As my hon. Friend pointed out, there is clearly now a change in the staffing of COREPER so far as the UK is concerned. As we move closer towards Brexit, and particularly after we trigger article 50, it is inevitable that that position will develop and change.
There were a number of points made by hon. Members during the debate and in the short time available to me I would like to comment on as many of them as possible. Lyn Brown asked what guarantees can be given that security and law enforcement will not be compromised as a consequence of our departure from the EU. Of course, we have not even started the process of negotiation. We have not yet even triggered article 50. We are leaving the EU, but, as I previously indicated, co-operation on law enforcement and security with our European and global allies will remain a priority for the Government. The Prime Minister and the Home Secretary have both spoken with several EU partners who have been clear about their wish to maintain strong co-operation with the United Kingdom. That is a good basis for starting the negotiation, but clearly this is very early days.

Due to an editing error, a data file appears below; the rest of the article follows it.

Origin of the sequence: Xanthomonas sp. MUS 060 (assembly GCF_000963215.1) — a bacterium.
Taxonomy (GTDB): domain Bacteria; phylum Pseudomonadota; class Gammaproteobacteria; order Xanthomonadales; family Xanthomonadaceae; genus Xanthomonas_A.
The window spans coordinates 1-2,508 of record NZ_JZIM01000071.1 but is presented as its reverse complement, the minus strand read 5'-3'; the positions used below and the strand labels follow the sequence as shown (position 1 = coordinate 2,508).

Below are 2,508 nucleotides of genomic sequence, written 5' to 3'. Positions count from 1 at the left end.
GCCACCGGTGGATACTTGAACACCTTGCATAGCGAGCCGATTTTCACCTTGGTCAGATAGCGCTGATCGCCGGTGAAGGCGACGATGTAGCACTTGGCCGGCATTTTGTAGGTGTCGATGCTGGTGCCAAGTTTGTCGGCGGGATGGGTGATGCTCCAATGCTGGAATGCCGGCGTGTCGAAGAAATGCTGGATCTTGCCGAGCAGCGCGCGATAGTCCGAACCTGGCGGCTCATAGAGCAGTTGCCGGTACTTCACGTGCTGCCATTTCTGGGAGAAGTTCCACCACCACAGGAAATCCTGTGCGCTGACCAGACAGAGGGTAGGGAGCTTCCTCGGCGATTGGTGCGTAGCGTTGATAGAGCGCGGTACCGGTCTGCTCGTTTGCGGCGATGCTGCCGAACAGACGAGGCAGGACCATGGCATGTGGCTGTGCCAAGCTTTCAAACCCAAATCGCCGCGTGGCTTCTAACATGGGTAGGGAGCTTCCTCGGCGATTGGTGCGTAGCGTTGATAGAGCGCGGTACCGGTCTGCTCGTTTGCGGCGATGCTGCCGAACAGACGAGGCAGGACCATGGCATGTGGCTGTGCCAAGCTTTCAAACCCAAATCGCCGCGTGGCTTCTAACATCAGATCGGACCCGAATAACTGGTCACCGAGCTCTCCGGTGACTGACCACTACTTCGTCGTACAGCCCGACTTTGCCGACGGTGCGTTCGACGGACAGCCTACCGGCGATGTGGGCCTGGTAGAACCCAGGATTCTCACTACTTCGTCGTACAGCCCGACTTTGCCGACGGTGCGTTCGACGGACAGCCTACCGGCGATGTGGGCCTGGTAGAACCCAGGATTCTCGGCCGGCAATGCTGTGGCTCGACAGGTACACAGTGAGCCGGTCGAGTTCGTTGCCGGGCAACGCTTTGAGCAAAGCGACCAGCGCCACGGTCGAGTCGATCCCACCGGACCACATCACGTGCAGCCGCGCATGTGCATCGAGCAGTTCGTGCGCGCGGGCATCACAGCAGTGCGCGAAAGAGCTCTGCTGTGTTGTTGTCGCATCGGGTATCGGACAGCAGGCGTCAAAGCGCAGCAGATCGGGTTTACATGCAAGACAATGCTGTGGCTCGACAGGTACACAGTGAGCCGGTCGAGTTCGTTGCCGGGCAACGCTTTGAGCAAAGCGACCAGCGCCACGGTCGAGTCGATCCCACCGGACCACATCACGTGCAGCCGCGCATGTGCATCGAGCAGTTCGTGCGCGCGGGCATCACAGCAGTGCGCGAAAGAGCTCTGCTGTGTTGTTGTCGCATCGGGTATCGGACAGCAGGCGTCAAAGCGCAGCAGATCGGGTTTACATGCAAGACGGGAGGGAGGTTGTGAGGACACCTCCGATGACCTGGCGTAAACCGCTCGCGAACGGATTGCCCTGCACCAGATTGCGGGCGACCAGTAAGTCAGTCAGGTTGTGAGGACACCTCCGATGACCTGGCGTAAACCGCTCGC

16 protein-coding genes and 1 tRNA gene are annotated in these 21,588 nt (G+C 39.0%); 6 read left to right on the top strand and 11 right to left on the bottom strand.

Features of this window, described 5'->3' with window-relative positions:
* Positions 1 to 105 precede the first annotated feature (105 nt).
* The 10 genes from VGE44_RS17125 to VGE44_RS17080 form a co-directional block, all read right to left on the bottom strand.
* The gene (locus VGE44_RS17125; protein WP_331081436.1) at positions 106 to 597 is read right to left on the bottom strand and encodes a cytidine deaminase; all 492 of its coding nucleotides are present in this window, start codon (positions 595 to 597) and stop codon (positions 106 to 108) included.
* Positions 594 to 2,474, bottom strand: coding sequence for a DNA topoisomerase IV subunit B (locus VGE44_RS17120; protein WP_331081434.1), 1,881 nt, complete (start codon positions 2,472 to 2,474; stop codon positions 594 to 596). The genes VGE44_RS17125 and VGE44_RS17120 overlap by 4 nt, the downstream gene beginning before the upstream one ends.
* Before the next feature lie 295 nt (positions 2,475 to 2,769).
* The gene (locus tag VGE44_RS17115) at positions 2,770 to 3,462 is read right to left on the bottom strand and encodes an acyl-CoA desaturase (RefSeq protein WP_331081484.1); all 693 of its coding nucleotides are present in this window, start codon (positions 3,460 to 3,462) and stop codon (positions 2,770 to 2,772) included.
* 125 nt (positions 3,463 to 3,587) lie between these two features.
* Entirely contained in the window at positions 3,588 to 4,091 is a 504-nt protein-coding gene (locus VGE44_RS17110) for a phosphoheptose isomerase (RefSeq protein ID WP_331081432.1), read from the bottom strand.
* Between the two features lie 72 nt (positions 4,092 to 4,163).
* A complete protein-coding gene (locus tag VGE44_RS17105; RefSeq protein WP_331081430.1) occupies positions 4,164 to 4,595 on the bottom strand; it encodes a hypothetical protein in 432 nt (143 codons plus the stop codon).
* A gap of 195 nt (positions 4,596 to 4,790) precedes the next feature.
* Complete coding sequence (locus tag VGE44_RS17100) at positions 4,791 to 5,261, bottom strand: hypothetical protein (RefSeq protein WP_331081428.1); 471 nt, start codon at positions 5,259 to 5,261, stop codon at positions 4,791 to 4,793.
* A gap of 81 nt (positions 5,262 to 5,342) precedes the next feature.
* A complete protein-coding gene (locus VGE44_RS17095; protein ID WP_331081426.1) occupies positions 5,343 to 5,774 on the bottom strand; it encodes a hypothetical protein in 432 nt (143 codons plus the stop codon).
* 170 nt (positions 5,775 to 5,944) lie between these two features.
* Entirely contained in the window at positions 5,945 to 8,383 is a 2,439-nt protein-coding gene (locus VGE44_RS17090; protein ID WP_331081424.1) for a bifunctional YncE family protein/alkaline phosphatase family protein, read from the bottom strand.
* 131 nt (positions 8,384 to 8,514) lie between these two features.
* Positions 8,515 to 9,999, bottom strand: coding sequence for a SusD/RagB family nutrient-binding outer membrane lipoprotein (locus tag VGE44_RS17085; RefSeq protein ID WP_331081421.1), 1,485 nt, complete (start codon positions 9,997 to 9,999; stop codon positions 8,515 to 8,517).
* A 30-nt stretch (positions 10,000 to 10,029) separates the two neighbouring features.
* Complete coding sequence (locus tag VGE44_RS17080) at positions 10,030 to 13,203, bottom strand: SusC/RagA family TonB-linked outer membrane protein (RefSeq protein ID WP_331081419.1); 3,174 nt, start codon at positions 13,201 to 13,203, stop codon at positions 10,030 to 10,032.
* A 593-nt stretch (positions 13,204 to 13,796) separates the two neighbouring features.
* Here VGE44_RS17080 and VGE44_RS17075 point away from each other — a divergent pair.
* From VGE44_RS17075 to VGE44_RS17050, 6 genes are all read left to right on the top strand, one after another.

My right hon. Friend Sir Nicholas Soames made an excellent speech. He referred approvingly to the Prime Minister’s speech and made it clear that it is important the United Kingdom continues to be a close friend of the continuing EU. That is certainly the spirit in which the Government intend to approach the negotiations.
The hon. and learned Member for Edinburgh South West and a number of other Members raised the issue of data protection in the continuing EU, and the extent to which the continuing EU would wish to, or be able to, share data with the UK. I would point out that on the day of departure, the UK’s data protection arrangements will be in perfect alignment with those of the continuing EU.